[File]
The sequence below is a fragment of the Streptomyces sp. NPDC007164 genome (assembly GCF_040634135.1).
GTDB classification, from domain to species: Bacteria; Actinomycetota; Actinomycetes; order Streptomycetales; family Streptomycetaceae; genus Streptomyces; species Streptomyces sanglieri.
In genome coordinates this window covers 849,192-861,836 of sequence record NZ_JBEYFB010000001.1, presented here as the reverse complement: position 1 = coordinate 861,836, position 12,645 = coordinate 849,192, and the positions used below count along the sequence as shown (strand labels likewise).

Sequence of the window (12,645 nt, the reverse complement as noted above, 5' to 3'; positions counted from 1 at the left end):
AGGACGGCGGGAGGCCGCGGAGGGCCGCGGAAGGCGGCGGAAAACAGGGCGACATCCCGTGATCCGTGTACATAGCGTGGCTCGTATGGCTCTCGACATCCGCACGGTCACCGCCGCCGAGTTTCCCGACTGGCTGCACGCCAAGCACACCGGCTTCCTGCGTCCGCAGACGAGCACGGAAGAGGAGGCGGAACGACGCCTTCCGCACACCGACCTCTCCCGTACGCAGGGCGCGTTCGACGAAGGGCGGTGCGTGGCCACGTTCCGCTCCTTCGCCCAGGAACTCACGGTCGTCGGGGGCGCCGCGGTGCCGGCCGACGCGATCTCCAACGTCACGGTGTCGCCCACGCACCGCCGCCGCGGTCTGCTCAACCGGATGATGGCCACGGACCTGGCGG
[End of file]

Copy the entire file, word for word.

The sequence below is a fragment of the Streptomyces sp. NPDC007164 genome (assembly GCF_040634135.1).
GTDB classification, from domain to species: Bacteria; Actinomycetota; Actinomycetes; order Streptomycetales; family Streptomycetaceae; genus Streptomyces; species Streptomyces sanglieri.
In genome coordinates this window covers 849,192-861,836 of sequence record NZ_JBEYFB010000001.1, presented here as the reverse complement: position 1 = coordinate 861,836, position 12,645 = coordinate 849,192, and the positions used below count along the sequence as shown (strand labels likewise).

Sequence of the window (12,645 nt, the reverse complement as noted above, 5' to 3'; positions counted from 1 at the left end):
AGGACGGCGGGAGGCCGCGGAGGGCCGCGGAAGGCGGCGGAAAACAGGGCGACATCCCGTGATCCGTGTACATAGCGTGGCTCGTATGGCTCTCGACATCCGCACGGTCACCGCCGCCGAGTTTCCCGACTGGCTGCACGCCAAGCACACCGGCTTCCTGCGTCCGCAGACGAGCACGGAAGAGGAGGCGGAACGACGCCTTCCGCACACCGACCTCTCCCGTACGCAGGGCGCGTTCGACGAAGGGCGGTGCGTGGCCACGTTCCGCTCCTTCGCCCAGGAACTCACGGTCGTCGGGGGCGCCGCGGTGCCGGCCGACGCGATCTCCAACGTCACGGTGTCGCCCACGCACCGCCGCCGCGGTCTGCTCAACCGGATGATGGCCACGGACCTGGCGG